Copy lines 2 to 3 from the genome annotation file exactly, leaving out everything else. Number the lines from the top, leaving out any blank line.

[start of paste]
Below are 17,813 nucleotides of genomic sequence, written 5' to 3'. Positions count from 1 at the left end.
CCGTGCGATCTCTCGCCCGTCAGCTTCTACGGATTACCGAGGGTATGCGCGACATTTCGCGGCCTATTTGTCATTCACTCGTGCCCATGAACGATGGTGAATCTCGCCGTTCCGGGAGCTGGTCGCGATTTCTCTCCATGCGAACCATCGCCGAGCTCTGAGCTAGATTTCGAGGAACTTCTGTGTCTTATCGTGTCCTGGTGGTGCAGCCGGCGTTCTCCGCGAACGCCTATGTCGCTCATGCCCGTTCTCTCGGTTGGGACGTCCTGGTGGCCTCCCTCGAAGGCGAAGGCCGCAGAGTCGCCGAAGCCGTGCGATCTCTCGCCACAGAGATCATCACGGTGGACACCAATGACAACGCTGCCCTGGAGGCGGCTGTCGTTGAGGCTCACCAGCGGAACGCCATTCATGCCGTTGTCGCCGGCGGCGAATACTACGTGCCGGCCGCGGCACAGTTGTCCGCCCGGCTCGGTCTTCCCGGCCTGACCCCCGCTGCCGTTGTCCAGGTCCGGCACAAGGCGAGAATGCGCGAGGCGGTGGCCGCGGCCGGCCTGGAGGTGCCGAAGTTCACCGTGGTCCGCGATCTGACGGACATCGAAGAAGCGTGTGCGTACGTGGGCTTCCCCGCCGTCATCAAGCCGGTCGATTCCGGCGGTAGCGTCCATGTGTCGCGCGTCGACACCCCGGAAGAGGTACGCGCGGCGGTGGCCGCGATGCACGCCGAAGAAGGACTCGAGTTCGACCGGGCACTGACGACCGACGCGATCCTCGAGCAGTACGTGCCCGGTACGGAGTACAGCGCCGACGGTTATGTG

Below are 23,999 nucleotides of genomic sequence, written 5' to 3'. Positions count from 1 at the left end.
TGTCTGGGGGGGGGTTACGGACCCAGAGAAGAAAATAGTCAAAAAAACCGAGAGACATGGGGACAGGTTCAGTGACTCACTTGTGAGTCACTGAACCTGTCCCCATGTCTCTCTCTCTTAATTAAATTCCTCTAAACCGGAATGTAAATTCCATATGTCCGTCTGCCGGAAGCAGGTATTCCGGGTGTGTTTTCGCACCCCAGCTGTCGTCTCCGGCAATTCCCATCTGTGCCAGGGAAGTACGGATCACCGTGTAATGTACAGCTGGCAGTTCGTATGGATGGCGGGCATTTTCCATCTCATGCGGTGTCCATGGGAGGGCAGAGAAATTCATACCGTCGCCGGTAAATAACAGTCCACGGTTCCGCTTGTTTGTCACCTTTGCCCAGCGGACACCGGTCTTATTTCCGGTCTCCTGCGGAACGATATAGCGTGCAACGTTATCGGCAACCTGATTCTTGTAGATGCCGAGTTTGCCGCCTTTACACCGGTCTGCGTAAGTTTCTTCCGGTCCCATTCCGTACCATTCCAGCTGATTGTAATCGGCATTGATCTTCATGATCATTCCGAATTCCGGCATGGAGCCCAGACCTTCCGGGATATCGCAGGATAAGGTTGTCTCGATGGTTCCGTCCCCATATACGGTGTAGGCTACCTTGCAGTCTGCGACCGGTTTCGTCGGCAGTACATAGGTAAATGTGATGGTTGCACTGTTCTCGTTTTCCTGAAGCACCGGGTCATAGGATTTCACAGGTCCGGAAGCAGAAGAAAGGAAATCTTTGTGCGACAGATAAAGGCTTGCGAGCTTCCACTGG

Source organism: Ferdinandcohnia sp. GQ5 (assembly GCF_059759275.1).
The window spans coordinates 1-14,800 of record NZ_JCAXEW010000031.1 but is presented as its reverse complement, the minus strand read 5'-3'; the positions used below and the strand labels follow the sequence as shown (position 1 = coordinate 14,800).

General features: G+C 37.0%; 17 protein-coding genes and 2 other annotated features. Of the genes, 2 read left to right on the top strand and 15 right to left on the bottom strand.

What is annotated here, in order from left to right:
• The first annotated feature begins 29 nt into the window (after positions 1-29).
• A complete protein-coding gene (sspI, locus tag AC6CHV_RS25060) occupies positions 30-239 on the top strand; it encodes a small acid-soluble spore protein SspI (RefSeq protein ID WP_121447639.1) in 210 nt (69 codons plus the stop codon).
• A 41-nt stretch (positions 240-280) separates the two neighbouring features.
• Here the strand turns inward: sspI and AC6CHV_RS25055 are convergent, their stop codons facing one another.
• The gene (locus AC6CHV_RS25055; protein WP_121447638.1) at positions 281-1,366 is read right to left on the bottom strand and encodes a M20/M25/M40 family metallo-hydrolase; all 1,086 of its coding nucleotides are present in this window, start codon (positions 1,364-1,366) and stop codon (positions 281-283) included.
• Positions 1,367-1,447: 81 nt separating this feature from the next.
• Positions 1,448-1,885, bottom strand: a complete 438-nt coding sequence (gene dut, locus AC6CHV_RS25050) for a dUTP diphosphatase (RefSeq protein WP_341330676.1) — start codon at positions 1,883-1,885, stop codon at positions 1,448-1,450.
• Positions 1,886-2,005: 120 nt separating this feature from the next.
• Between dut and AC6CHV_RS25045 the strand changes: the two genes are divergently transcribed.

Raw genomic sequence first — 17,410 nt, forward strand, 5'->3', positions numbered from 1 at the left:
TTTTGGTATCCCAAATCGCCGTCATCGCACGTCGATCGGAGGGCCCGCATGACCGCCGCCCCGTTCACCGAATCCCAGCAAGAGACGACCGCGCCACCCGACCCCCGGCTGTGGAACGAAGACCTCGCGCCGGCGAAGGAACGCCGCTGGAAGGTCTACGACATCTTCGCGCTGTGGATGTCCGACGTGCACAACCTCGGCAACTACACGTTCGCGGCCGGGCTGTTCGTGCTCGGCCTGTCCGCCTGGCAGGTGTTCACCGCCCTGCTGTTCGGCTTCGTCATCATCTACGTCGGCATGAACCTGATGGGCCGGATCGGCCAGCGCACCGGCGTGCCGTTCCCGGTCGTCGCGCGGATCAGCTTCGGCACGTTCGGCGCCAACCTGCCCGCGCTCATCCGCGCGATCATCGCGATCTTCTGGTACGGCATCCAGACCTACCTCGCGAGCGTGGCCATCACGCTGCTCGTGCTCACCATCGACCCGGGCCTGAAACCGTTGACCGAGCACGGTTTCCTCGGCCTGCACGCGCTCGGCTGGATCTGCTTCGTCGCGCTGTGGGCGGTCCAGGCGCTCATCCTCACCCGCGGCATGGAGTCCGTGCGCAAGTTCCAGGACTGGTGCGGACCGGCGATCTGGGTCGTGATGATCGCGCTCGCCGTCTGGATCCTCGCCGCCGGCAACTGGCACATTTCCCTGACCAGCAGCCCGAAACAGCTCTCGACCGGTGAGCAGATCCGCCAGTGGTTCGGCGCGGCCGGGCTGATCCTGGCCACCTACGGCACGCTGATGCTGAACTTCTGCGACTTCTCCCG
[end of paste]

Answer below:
CCGTGCGATCTCTCGCCCGTCAGCTTCTACGGATTACCGAGGGTATGCGCGACATTTCGCGGCCTATTTGTCATTCACTCGTGCCCATGAACGATGGTGAATCTCGCCGTTCCGGGAGCTGGTCGCGATTTCTCTCCATGCGAACCATCGCCGAGCTCTGAGCTAGATTTCGAGGAACTTCTGTGTCTTATCGTGTCCTGGTGGTGCAGCCGGCGTTCTCCGCGAACGCCTATGTCGCTCATGCCCGTTCTCTCGGTTGGGACGTCCTGGTGGCCTCCCTCGAAGGCGAAGGCCGCAGAGTCGCCGAAGCCGTGCGATCTCTCGCCACAGAGATCATCACGGTGGACACCAATGACAACGCTGCCCTGGAGGCGGCTGTCGTTGAGGCTCACCAGCGGAACGCCATTCATGCCGTTGTCGCCGGCGGCGAATACTACGTGCCGGCCGCGGCACAGTTGTCCGCCCGGCTCGGTCTTCCCGGCCTGACCCCCGCTGCCGTTGTCCAGGTCCGGCACAAGGCGAGAATGCGCGAGGCGGTGGCCGCGGCCGGCCTGGAGGTGCCGAAGTTCACCGTGGTCCGCGATCTGACGGACATCGAAGAAGCGTGTGCGTACGTGGGCTTCCCCGCCGTCATCAAGCCGGTCGATTCCGGCGGTAGCGTCCATGTGTCGCGCGTCGACACCCCGGAAGAGGTACGCGCGGCGGTGGCCGCGATGCACGCCGAAGAAGGACTCGAGTTCGACCGGGCACTGACGACCGACGCGATCCTCGAGCAGTACGTGCCCGGTACGGAGTACAGCGCCGACGGTTATGTG

Below are 23,999 nucleotides of genomic sequence, written 5' to 3'. Positions count from 1 at the left end.